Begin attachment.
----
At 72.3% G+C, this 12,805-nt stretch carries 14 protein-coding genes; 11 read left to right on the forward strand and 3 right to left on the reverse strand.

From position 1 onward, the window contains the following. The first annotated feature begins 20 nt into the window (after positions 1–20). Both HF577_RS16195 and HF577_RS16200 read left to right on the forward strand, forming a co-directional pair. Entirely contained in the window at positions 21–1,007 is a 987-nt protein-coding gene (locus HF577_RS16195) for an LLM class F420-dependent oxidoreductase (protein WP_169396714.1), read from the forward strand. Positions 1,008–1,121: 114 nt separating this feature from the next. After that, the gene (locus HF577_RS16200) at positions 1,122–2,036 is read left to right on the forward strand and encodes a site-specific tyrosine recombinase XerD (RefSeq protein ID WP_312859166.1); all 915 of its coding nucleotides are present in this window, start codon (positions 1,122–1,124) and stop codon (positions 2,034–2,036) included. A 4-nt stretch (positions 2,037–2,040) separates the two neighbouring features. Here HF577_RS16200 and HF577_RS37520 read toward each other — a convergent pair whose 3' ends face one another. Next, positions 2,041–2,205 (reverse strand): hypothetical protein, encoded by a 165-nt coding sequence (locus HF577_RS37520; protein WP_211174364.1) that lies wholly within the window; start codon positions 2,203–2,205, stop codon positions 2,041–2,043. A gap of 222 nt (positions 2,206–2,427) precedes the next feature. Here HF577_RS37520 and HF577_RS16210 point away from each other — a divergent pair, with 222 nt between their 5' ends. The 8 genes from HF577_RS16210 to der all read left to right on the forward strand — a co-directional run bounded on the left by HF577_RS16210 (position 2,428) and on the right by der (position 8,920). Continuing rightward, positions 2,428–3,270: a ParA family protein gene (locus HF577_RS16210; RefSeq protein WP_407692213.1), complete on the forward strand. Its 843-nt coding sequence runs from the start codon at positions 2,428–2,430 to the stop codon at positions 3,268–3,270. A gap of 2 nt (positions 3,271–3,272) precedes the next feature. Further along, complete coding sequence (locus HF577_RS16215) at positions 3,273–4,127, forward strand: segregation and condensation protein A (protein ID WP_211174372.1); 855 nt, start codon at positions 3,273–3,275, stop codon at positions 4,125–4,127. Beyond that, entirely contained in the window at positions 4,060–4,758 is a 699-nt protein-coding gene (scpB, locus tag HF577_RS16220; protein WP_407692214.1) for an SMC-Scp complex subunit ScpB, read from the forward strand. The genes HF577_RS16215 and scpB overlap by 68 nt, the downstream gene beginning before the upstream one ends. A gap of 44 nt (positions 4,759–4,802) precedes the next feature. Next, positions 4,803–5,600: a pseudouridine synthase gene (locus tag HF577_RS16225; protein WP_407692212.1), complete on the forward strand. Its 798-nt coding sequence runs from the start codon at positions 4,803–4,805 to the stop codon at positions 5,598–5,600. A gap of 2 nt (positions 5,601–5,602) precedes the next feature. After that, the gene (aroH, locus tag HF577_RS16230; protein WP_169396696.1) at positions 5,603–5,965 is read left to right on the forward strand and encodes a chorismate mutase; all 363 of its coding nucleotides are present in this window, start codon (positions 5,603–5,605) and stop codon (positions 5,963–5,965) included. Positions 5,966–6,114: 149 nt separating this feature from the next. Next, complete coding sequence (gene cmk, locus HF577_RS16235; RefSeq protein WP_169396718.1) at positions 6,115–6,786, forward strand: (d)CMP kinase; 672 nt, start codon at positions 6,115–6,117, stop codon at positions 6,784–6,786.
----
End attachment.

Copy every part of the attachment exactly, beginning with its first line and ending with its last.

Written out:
At 72.3% G+C, this 12,805-nt stretch carries 14 protein-coding genes; 11 read left to right on the forward strand and 3 right to left on the reverse strand.

From position 1 onward, the window contains the following. The first annotated feature begins 20 nt into the window (after positions 1–20). Both HF577_RS16195 and HF577_RS16200 read left to right on the forward strand, forming a co-directional pair. Entirely contained in the window at positions 21–1,007 is a 987-nt protein-coding gene (locus HF577_RS16195) for an LLM class F420-dependent oxidoreductase (protein WP_169396714.1), read from the forward strand. Positions 1,008–1,121: 114 nt separating this feature from the next. After that, the gene (locus HF577_RS16200) at positions 1,122–2,036 is read left to right on the forward strand and encodes a site-specific tyrosine recombinase XerD (RefSeq protein ID WP_312859166.1); all 915 of its coding nucleotides are present in this window, start codon (positions 1,122–1,124) and stop codon (positions 2,034–2,036) included. A 4-nt stretch (positions 2,037–2,040) separates the two neighbouring features. Here HF577_RS16200 and HF577_RS37520 read toward each other — a convergent pair whose 3' ends face one another. Next, positions 2,041–2,205 (reverse strand): hypothetical protein, encoded by a 165-nt coding sequence (locus HF577_RS37520; protein WP_211174364.1) that lies wholly within the window; start codon positions 2,203–2,205, stop codon positions 2,041–2,043. A gap of 222 nt (positions 2,206–2,427) precedes the next feature. Here HF577_RS37520 and HF577_RS16210 point away from each other — a divergent pair, with 222 nt between their 5' ends. The 8 genes from HF577_RS16210 to der all read left to right on the forward strand — a co-directional run bounded on the left by HF577_RS16210 (position 2,428) and on the right by der (position 8,920). Continuing rightward, positions 2,428–3,270: a ParA family protein gene (locus HF577_RS16210; RefSeq protein WP_407692213.1), complete on the forward strand. Its 843-nt coding sequence runs from the start codon at positions 2,428–2,430 to the stop codon at positions 3,268–3,270. A gap of 2 nt (positions 3,271–3,272) precedes the next feature. Further along, complete coding sequence (locus HF577_RS16215) at positions 3,273–4,127, forward strand: segregation and condensation protein A (protein ID WP_211174372.1); 855 nt, start codon at positions 3,273–3,275, stop codon at positions 4,125–4,127. Beyond that, entirely contained in the window at positions 4,060–4,758 is a 699-nt protein-coding gene (scpB, locus tag HF577_RS16220; protein WP_407692214.1) for an SMC-Scp complex subunit ScpB, read from the forward strand. The genes HF577_RS16215 and scpB overlap by 68 nt, the downstream gene beginning before the upstream one ends. A gap of 44 nt (positions 4,759–4,802) precedes the next feature. Next, positions 4,803–5,600: a pseudouridine synthase gene (locus tag HF577_RS16225; protein WP_407692212.1), complete on the forward strand. Its 798-nt coding sequence runs from the start codon at positions 4,803–4,805 to the stop codon at positions 5,598–5,600. A gap of 2 nt (positions 5,601–5,602) precedes the next feature. After that, the gene (aroH, locus tag HF577_RS16230; protein WP_169396696.1) at positions 5,603–5,965 is read left to right on the forward strand and encodes a chorismate mutase; all 363 of its coding nucleotides are present in this window, start codon (positions 5,603–5,605) and stop codon (positions 5,963–5,965) included. Positions 5,966–6,114: 149 nt separating this feature from the next. Next, complete coding sequence (gene cmk, locus HF577_RS16235; RefSeq protein WP_169396718.1) at positions 6,115–6,786, forward strand: (d)CMP kinase; 672 nt, start codon at positions 6,115–6,117, stop codon at positions 6,784–6,786.